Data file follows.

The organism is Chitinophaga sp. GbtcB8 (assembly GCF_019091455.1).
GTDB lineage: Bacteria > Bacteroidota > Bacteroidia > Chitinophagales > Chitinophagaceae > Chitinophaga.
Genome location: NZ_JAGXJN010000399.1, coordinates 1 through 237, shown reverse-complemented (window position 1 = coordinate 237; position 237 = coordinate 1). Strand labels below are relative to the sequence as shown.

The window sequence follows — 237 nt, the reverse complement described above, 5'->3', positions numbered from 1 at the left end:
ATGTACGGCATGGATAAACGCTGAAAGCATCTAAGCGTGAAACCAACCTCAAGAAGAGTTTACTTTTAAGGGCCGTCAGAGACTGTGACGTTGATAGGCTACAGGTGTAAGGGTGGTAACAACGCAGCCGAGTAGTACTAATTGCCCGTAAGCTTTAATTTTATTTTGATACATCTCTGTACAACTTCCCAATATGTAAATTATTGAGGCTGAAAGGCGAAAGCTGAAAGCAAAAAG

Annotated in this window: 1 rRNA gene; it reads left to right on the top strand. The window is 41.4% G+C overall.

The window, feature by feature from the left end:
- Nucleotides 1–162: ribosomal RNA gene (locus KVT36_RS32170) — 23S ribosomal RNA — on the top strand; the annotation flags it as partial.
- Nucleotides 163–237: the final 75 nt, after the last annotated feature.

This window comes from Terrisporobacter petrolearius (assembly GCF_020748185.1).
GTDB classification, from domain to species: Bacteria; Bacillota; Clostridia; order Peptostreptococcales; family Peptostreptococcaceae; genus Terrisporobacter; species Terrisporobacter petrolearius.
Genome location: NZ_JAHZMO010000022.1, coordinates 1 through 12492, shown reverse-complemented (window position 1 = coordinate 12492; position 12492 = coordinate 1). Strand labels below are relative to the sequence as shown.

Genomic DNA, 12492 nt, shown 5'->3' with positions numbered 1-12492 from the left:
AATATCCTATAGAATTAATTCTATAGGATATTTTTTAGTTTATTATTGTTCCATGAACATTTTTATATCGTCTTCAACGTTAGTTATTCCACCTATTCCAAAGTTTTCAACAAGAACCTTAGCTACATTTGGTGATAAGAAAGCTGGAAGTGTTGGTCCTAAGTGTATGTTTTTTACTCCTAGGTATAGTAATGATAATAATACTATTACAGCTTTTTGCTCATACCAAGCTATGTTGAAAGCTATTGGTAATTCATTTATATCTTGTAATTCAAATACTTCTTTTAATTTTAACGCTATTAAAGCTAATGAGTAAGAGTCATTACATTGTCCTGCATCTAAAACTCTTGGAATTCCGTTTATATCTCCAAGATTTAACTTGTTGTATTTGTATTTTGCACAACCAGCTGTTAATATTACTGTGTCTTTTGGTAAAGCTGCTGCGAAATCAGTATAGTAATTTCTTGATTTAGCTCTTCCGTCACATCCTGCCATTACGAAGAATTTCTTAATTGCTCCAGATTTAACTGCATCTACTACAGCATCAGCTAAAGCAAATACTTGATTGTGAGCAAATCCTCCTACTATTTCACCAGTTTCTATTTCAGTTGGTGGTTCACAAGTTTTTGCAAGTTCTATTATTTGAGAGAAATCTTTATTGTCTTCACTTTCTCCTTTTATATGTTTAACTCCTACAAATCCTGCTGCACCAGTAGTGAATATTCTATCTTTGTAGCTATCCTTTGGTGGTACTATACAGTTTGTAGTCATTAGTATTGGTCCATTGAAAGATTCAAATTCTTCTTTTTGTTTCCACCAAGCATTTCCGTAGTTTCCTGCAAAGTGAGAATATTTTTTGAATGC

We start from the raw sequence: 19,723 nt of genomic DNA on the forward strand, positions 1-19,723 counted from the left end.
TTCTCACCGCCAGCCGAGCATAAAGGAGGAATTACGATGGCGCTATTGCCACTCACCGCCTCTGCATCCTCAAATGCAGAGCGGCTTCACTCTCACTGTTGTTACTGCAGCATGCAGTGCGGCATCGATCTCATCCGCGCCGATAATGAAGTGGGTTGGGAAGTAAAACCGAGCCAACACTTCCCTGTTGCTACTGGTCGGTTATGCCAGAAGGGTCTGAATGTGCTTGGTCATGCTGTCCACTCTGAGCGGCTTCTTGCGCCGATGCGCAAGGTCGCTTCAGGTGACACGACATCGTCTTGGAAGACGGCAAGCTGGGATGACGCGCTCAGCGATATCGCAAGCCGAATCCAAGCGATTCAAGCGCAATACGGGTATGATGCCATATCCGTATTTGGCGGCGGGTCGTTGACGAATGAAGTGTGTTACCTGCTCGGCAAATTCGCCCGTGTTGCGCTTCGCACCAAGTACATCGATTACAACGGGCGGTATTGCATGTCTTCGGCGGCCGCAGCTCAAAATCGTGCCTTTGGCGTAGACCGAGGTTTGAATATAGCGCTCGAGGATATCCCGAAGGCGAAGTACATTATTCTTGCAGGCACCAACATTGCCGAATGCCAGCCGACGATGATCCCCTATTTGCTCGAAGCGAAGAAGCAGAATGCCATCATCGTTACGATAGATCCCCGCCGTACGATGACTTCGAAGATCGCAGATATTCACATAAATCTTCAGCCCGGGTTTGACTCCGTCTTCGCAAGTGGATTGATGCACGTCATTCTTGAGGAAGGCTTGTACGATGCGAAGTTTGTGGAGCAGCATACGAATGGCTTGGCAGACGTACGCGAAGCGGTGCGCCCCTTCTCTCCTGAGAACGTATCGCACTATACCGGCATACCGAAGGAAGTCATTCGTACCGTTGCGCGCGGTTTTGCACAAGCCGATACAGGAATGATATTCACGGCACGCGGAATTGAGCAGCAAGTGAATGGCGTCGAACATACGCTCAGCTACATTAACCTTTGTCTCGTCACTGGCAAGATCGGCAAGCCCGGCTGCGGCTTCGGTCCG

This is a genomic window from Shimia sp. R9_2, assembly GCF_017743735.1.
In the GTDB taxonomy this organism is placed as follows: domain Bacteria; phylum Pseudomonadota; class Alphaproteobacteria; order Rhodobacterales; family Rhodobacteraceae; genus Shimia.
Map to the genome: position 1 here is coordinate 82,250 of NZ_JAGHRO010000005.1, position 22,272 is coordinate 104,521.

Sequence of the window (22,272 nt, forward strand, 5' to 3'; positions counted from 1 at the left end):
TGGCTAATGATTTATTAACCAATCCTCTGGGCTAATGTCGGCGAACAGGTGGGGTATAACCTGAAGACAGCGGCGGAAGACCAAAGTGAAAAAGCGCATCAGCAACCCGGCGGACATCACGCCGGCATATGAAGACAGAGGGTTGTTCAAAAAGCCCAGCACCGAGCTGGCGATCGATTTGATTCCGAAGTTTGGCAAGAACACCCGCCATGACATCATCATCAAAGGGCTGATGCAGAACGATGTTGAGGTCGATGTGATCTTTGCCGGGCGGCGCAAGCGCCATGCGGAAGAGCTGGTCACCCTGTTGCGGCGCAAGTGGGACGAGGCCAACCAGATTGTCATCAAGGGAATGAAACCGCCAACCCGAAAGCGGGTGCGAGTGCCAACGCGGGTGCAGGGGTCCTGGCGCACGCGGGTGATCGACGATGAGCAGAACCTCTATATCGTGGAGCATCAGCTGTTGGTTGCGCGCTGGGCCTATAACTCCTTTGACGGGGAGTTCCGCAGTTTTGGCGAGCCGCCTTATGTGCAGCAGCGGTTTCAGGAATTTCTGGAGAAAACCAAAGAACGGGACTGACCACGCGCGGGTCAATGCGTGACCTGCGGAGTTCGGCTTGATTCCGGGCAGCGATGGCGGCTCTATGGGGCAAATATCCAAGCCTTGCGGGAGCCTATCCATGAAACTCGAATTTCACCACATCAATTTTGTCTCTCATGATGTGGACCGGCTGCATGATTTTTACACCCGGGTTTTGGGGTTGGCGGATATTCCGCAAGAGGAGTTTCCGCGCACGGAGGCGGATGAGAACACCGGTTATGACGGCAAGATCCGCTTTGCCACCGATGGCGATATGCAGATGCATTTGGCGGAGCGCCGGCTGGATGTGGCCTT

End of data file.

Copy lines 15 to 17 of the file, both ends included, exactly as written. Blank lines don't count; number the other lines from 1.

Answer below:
We start from the raw sequence: 19,723 nt of genomic DNA on the forward strand, positions 1-19,723 counted from the left end.
TTCTCACCGCCAGCCGAGCATAAAGGAGGAATTACGATGGCGCTATTGCCACTCACCGCCTCTGCATCCTCAAATGCAGAGCGGCTTCACTCTCACTGTTGTTACTGCAGCATGCAGTGCGGCATCGATCTCATCCGCGCCGATAATGAAGTGGGTTGGGAAGTAAAACCGAGCCAACACTTCCCTGTTGCTACTGGTCGGTTATGCCAGAAGGGTCTGAATGTGCTTGGTCATGCTGTCCACTCTGAGCGGCTTCTTGCGCCGATGCGCAAGGTCGCTTCAGGTGACACGACATCGTCTTGGAAGACGGCAAGCTGGGATGACGCGCTCAGCGATATCGCAAGCCGAATCCAAGCGATTCAAGCGCAATACGGGTATGATGCCATATCCGTATTTGGCGGCGGGTCGTTGACGAATGAAGTGTGTTACCTGCTCGGCAAATTCGCCCGTGTTGCGCTTCGCACCAAGTACATCGATTACAACGGGCGGTATTGCATGTCTTCGGCGGCCGCAGCTCAAAATCGTGCCTTTGGCGTAGACCGAGGTTTGAATATAGCGCTCGAGGATATCCCGAAGGCGAAGTACATTATTCTTGCAGGCACCAACATTGCCGAATGCCAGCCGACGATGATCCCCTATTTGCTCGAAGCGAAGAAGCAGAATGCCATCATCGTTACGATAGATCCCCGCCGTACGATGACTTCGAAGATCGCAGATATTCACATAAATCTTCAGCCCGGGTTTGACTCCGTCTTCGCAAGTGGATTGATGCACGTCATTCTTGAGGAAGGCTTGTACGATGCGAAGTTTGTGGAGCAGCATACGAATGGCTTGGCAGACGTACGCGAAGCGGTGCGCCCCTTCTCTCCTGAGAACGTATCGCACTATACCGGCATACCGAAGGAAGTCATTCGTACCGTTGCGCGCGGTTTTGCACAAGCCGATACAGGAATGATATTCACGGCACGCGGAATTGAGCAGCAAGTGAATGGCGTCGAACATACGCTCAGCTACATTAACCTTTGTCTCGTCACTGGCAAGATCGGCAAGCCCGGCTGCGGCTTCGGTCCG

This is a genomic window from Shimia sp. R9_2, assembly GCF_017743735.1.